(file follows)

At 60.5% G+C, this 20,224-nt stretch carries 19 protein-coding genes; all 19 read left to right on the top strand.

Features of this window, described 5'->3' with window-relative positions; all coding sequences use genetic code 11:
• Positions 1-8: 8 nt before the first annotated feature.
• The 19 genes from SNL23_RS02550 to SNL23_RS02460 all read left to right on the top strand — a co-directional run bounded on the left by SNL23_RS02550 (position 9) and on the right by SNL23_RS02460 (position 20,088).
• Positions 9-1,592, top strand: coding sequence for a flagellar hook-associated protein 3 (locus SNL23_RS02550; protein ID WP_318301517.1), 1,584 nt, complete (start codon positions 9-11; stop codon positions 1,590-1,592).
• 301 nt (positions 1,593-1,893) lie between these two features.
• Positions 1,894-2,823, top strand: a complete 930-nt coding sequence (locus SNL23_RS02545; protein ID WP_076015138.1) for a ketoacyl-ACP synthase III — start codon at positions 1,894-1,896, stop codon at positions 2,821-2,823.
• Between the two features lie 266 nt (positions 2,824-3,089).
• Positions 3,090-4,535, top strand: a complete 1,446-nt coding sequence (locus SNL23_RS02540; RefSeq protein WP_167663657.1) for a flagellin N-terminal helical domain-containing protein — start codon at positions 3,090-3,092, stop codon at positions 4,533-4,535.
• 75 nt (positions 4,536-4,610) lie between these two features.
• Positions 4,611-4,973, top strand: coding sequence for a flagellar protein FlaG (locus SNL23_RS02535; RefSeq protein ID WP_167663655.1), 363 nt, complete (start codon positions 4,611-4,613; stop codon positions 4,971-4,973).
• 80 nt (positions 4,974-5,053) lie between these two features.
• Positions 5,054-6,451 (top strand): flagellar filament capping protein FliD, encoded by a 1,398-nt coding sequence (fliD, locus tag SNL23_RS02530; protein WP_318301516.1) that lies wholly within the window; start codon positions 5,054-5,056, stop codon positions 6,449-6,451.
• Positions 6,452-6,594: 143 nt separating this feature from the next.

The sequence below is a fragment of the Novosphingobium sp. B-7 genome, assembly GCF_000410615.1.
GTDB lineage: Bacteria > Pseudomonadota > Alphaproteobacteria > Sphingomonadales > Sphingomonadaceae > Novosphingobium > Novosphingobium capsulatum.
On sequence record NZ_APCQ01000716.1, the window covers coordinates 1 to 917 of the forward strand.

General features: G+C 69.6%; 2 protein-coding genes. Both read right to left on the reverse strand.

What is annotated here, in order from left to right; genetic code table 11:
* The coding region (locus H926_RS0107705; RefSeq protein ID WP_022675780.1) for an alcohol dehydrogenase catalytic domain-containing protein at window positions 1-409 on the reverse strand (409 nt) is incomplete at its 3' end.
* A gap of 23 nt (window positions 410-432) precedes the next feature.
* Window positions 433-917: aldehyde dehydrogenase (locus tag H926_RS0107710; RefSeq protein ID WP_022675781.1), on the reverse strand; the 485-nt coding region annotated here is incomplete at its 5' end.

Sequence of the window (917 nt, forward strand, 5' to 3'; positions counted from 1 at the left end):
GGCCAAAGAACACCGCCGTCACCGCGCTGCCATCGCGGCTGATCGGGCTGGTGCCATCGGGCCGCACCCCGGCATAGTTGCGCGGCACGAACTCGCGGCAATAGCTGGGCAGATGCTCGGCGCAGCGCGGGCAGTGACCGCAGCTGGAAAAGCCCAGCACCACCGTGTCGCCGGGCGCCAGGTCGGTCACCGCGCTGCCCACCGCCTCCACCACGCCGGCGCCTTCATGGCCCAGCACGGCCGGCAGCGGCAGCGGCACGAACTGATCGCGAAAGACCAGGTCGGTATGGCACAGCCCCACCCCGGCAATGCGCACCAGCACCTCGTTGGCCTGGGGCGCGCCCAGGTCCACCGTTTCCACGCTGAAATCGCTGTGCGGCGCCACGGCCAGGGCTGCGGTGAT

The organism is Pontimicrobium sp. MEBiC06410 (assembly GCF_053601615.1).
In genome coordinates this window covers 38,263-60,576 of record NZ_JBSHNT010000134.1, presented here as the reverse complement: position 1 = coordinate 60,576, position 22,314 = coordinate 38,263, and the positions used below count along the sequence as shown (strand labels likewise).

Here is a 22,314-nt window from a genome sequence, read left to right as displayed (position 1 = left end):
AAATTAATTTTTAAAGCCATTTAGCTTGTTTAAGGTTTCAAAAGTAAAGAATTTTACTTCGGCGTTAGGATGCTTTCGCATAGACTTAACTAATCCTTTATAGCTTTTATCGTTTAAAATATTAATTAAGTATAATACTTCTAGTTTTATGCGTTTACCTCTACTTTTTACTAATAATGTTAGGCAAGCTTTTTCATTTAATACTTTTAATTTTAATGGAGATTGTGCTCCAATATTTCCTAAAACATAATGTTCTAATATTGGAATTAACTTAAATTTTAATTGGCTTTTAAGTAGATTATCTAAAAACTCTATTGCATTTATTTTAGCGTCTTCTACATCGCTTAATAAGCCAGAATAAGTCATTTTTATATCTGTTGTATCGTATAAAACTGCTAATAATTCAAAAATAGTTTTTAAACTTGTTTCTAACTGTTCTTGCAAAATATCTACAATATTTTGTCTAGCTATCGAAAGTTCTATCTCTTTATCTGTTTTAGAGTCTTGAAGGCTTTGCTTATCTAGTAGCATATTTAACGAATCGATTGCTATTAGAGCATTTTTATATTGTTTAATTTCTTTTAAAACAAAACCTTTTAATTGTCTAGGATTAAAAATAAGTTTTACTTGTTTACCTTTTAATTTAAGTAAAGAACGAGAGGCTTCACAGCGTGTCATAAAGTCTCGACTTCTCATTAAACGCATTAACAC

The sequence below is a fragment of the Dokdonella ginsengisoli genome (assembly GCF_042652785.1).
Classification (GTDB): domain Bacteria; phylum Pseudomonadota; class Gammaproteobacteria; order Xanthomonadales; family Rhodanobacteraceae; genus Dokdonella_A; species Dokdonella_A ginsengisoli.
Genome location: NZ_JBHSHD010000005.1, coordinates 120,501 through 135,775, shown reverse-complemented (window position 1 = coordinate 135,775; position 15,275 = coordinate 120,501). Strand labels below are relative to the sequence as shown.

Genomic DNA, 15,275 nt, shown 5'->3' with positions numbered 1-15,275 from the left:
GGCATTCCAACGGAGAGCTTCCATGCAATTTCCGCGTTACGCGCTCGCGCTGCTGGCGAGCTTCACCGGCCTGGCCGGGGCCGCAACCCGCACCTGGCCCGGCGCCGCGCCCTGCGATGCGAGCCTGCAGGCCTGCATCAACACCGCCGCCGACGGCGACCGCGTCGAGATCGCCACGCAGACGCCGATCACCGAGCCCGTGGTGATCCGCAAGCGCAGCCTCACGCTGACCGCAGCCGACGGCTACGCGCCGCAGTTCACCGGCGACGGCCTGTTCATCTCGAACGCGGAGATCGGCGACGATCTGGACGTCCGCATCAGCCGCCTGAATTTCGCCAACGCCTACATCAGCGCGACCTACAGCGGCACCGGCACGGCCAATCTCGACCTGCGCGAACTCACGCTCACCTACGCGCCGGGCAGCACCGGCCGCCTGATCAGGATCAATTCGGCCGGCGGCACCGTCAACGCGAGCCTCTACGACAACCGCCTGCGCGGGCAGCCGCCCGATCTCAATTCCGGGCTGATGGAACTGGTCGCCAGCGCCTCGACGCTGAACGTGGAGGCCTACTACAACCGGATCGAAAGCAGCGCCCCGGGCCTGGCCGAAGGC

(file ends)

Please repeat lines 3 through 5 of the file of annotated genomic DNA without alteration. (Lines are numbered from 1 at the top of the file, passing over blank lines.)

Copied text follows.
• Positions 1-8: 8 nt before the first annotated feature.
• The 19 genes from SNL23_RS02550 to SNL23_RS02460 all read left to right on the top strand — a co-directional run bounded on the left by SNL23_RS02550 (position 9) and on the right by SNL23_RS02460 (position 20,088).
• Positions 9-1,592, top strand: coding sequence for a flagellar hook-associated protein 3 (locus SNL23_RS02550; protein ID WP_318301517.1), 1,584 nt, complete (start codon positions 9-11; stop codon positions 1,590-1,592).